Brandy Alexander, Travis Williams and June Hardwick have dedicated themselves to defending those who otherwise would not receive representation, contending with a day-to-day life of low pay, long hours and staggering caseloads. Despite these obstacles, with the help of the Southern Public Defender Training Center (SPDTC), these young professionals are inspired to take on this unique challenge in the name of public service.
Travis Williams is a Gainesville, Ga. lawyer whose client, Branden Lee Mullin, has been accused of armed robbery and faces a minimum of ten years to a maximum of life in prison. Brandy Alexander has served as a public defender in both Georgia and Florida and is preparing to go to trial on behalf of her client, Demontes Regary Wright, a young man also charged with armed robbery.
The demands on these public defenders can be overwhelming: The average caseload for a public defender in Miami Dade County, Fla. is 500 felonies and 225 misdemeanors. Not surprisingly, many public defender offices across the nation have an incredibly high turnover rate. The pace is exhausting, and the legal wrangling intense, but these young public defenders persevere. Knowing the stakes are high - and their clients' lives will be deeply affected by what they do, or fail to do - they push themselves to the limit over and over again.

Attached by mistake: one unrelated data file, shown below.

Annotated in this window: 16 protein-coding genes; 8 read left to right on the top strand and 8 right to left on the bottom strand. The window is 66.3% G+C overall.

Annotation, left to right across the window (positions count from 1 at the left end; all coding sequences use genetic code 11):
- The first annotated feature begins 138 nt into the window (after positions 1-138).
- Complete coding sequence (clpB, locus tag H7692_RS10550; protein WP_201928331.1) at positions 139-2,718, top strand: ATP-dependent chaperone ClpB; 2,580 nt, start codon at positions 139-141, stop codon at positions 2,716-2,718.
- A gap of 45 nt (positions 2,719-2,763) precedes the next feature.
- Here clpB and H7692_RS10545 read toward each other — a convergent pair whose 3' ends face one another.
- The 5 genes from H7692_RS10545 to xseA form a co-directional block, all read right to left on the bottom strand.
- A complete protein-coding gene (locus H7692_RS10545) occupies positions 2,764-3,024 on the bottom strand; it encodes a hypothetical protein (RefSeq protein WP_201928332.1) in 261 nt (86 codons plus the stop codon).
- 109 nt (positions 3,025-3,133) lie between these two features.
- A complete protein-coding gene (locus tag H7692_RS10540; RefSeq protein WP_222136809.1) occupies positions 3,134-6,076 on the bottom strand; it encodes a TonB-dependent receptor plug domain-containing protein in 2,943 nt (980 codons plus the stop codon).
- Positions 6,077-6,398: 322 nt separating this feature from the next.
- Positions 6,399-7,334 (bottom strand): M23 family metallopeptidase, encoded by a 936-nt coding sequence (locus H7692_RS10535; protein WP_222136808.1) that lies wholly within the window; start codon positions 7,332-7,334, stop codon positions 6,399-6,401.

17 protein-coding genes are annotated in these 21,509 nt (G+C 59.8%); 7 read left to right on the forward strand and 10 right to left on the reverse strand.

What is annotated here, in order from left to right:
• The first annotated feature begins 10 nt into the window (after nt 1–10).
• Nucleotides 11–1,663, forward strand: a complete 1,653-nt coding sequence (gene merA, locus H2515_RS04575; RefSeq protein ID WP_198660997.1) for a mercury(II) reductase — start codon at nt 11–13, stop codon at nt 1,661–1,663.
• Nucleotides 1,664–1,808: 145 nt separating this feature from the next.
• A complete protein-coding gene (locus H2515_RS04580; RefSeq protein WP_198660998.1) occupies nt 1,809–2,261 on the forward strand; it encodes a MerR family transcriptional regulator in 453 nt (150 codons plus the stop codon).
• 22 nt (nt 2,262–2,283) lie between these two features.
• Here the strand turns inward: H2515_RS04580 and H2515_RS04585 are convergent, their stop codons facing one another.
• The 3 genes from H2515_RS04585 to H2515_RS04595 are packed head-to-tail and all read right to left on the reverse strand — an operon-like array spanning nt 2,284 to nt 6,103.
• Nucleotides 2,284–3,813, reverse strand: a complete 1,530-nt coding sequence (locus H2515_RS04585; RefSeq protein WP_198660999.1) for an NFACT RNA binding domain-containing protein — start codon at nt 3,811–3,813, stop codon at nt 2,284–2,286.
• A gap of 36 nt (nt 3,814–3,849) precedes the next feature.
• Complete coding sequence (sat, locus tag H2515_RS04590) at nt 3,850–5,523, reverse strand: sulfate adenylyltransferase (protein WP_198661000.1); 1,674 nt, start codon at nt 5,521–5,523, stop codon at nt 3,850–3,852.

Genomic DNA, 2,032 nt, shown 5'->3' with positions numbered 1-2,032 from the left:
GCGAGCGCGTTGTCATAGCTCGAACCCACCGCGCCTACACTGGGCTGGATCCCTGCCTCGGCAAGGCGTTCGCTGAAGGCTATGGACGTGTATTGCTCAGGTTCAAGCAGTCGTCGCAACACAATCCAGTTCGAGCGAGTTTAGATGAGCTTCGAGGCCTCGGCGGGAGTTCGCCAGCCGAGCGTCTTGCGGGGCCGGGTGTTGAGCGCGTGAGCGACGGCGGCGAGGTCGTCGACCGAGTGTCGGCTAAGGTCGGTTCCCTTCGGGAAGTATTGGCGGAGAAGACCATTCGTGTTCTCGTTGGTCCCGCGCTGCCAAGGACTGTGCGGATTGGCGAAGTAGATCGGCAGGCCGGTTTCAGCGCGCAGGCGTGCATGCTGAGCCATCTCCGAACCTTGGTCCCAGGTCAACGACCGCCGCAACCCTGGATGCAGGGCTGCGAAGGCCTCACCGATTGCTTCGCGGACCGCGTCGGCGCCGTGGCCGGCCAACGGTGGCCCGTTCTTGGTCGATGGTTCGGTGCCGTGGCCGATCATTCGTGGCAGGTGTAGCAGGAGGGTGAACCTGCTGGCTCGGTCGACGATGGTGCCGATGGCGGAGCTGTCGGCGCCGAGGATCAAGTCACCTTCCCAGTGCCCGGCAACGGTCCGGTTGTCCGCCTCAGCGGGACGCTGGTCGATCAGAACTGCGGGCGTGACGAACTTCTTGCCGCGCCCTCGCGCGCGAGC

Does their work have to be this difficult? Experts cite the nation's approach to criminal justice to explain the dire state of indigent defense. In many southern states, bonds for misdemeanor crimes are exorbitantly high, as much as $40,000 for misdemeanor crimes like shoplifting, which most defendants cannot afford. This leads to a high rate of pretrial detention for indigent clients, with many serving months or even years in prison without a trial. Another factor is the rate of plea bargaining intended simply to end pretrial detention. Notes Brett Willis, a senior public defender featured in the film, "The reality is 90% or 95% of the people who get charged with something plead guilty...because the system is designed to force them to plead guilty and it punishes their failure to comply."
In addition to lengthy prison sentences, clients found guilty can face severe civil sanctions, which can result in such extreme punishments as: losing eligibility for public benefits, such as federal student loans; losing the ability to live in public housing with one's family; losing the right to vote; and, in some regions, losing the right to hold a driver's license, which can be a severe obstacle to finding post-incarceration employment.